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I learned that if or #if can both be used for condition checks. As we can check conditions using if, why would we use preprocessor #if?

What difference will it make to my code if I use #if instead of if?

Which one is better to use and why?

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marked as duplicate by hammar, Habib, Mark, YetAnotherUser, Nicholas Wilson May 8 '13 at 13:12

This question has been asked before and already has an answer. If those answers do not fully address your question, please ask a new question.

4  
Lookup "preprocessor". –  Adam Siemion May 8 '13 at 10:50
11  
I don't understand the -1s. While totally noobish, this is a pretty valid question. And not that easily googlable if you don't know "preprocessor" keyword. –  Dariusz May 8 '13 at 10:53
12  
I don't understand the "close as not constructive" votes: this is a somewhat simple but completely legitimate question. –  dasblinkenlight May 8 '13 at 10:56
4  
@Krishnabharda Since you found a duplicate, you should flag the post as duplicate and possibly add a comment, so that people won't waste their time answering this question. –  Dariusz May 8 '13 at 11:19
3  
IMHO this is far more constructive than all the "omg *scanf doesn't work when I give it random arguments without reading the spec" questions that users leave open every week, sometimes upvoting it. It looks more like a duplicate to me, but the question itself seems reasonable. –  effeffe May 8 '13 at 11:27
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5 Answers

if and #if are different things with different purposes.

If you use the if statement, the condition is evaluated at runtime, and the code for both branches exists within the compiled program. The condition can be based on runtime information, such as the state of a variable. if is for the standard flow control in a program.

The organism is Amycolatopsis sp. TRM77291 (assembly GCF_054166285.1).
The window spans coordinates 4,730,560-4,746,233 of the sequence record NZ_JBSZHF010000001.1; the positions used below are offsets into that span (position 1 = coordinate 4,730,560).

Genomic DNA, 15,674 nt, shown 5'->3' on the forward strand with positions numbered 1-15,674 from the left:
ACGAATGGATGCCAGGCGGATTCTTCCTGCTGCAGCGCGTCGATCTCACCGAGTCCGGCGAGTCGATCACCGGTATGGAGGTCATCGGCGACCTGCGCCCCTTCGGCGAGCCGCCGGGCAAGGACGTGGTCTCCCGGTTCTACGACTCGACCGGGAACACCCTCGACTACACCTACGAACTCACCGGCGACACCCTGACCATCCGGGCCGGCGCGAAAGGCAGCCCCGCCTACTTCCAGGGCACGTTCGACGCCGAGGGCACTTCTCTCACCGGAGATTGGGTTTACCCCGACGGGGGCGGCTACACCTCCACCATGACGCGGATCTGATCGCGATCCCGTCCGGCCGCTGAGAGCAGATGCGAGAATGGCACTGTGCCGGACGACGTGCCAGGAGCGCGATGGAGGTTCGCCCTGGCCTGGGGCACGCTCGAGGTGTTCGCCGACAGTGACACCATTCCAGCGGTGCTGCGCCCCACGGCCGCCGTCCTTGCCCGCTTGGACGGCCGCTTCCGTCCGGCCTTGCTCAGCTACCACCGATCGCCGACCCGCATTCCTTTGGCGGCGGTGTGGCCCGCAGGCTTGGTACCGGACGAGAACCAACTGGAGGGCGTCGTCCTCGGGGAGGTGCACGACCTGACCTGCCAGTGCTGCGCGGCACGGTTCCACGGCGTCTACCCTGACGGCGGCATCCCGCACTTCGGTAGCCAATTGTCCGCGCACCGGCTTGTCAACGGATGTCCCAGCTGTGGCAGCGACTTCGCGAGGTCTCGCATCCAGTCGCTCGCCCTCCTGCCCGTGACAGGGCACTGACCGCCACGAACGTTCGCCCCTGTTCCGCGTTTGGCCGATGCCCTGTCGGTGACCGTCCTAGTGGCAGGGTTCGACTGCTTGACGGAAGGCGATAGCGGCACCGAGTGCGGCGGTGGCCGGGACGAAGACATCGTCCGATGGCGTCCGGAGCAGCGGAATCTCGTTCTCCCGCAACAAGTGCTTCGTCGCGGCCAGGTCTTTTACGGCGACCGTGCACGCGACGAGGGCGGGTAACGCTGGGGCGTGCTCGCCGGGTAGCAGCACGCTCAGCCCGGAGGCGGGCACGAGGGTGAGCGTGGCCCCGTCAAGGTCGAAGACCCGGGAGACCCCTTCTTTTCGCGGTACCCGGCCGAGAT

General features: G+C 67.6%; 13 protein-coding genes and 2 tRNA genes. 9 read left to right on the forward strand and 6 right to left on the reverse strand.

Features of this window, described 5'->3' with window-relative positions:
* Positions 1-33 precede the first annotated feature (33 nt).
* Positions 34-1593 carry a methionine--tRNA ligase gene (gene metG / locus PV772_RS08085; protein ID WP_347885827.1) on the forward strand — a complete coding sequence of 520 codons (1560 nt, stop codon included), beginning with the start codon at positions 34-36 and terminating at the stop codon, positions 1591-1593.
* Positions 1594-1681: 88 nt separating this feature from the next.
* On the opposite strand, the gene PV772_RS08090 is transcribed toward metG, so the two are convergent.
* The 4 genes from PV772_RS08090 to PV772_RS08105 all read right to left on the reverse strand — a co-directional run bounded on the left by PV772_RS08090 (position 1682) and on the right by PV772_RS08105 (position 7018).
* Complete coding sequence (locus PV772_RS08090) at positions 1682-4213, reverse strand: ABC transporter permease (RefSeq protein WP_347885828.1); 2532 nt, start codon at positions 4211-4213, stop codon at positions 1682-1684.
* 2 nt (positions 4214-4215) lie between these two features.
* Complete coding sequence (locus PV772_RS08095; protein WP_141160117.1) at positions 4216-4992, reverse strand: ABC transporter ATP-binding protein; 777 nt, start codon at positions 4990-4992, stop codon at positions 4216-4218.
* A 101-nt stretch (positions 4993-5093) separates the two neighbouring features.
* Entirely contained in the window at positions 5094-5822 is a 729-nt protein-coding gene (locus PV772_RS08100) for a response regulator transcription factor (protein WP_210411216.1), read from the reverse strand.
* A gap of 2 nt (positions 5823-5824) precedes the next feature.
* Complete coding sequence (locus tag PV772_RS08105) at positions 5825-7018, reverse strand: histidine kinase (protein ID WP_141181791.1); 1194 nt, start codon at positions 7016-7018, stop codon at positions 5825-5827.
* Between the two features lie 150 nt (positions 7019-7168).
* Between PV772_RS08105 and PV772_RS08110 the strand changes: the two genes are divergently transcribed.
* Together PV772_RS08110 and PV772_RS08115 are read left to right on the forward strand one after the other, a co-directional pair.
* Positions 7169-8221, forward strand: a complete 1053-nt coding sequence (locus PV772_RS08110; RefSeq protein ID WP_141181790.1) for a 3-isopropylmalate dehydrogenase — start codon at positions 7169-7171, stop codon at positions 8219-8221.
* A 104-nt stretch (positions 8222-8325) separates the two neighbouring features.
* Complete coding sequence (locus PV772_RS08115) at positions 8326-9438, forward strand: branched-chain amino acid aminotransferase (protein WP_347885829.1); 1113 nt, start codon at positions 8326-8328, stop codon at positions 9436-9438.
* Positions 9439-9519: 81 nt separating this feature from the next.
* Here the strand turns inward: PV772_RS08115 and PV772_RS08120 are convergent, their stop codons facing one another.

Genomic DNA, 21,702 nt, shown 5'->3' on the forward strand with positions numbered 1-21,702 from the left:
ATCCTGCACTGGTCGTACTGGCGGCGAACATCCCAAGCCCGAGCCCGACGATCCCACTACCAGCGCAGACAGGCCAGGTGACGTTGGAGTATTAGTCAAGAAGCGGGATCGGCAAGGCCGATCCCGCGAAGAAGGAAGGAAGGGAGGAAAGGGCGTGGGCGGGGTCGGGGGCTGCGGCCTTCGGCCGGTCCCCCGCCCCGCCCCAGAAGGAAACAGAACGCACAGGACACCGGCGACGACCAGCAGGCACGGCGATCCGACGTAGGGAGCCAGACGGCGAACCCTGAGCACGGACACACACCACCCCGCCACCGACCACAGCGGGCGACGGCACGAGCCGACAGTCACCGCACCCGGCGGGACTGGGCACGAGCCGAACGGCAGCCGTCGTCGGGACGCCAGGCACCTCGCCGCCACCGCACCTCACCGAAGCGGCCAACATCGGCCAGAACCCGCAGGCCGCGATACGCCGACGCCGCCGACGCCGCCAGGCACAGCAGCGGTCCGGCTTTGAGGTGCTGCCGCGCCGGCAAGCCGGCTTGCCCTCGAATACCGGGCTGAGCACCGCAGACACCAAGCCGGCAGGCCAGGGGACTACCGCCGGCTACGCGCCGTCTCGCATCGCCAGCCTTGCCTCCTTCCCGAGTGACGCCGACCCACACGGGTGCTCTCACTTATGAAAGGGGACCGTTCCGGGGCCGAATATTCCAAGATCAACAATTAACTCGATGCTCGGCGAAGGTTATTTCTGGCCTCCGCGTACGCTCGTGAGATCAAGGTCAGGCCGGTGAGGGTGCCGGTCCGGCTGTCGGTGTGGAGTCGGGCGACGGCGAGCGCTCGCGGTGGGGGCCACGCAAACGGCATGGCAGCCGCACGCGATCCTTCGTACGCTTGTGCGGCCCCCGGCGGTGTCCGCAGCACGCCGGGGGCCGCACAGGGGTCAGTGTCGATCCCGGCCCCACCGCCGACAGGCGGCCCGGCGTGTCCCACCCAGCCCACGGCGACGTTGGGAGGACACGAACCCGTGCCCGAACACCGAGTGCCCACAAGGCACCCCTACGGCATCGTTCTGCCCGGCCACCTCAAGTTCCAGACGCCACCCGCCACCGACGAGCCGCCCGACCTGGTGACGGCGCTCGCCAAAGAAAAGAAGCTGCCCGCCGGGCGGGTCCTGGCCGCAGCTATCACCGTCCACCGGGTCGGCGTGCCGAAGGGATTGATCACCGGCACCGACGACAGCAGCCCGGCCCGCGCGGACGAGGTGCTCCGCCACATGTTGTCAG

If you use the preprocessor's #if, the condition is evaluated at compile-time, and the code for the false branch is not included in the compiled program. The condition can only be based on compile-time information (such as #define constants and the like). #if is for having different code for different compile-time environments (for instance, different code for compiling on Windows vs. *nix, that sort of thing).

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we could not say which better to use, because one is used in the compilation phase (#if) and the other one is used in the runtime phase(if)

#if 1
   printf("this code will be built\n");
#else
   printf("this code will not\n");
#endif

try to build the above code with gcc -E and you will see that your compiler will generate another code containing only :

printf("this code will be build\n");

the other printf will not be present in the new code (pre processor code) and then no present in the program binary.

Conclusion: the #if is treated in the compilation phase but the normal if is treated when your program run

You can use the #if 0 in a part of your code inorder to avoid the compiler to compile it. it's like you have commented this part

example

int main(void) {

       printf("this code will be build\n");
#if 0
       printf("this code will not\n");
#endif

}

it's equivalent to

int main(void) {

       printf("this code will be built\n");
/*
       printf("this code will not\n");
*/

}
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"one is used in the compilation phase (#if) and the other one is used in the compilation phase (if)" ;) –  Michal B. May 8 '13 at 12:38
    
@MichalB. it's typo :) –  MOHAMED May 8 '13 at 13:12
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You should use #if when the outcome of the condition is known at compile time and regular if when outcome is not known until runtime.

#if DEBUG

I know at compile time I am making a debug build

if (date == DateTime.Today)

Depends on what day it is

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Hey both are different

  1. #if Tests if the condition is true at the compile time.
  2. if is evaluated at runtime.
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Some uses of #if are:

  • You want to put extra prints, or checks when you build a debug version of your code
  • you want to ensure the compiler doesn't include a .h file twice
  • you want to write code that will use different system calls, and depending on the system it gets compiled on use the appropriate ones.

Because all of the above are checked at compile time this means that:

  • The condition must be able to be evaluated at compiletime
  • The produced code will not contain the branches that evaluate to false, leading to smaller code, and faster, as the condition is not checked every time the program is run.

Examples:

Adding extra checks only for debug mode:

#define DEBUGLEVEL 2

#if DEBUGLEVEL > 1
   printf("The value of x is: %d", x);
#end if

#if DEBUGLEVEL > 2
   printf("The address of x is: %x", &x);
   ASSERT(x > 100);
#end if

Ensuring header only gets included once:

#ifndef PERSON_H
#define PERSON_H
   class Person{
        ....
   };
#end if

Having different code depending on platform:

#ifdef WINDOWS
   time = QueryPerformanceCounter(..);
#else
   time = gettimeofday(..);
#endif
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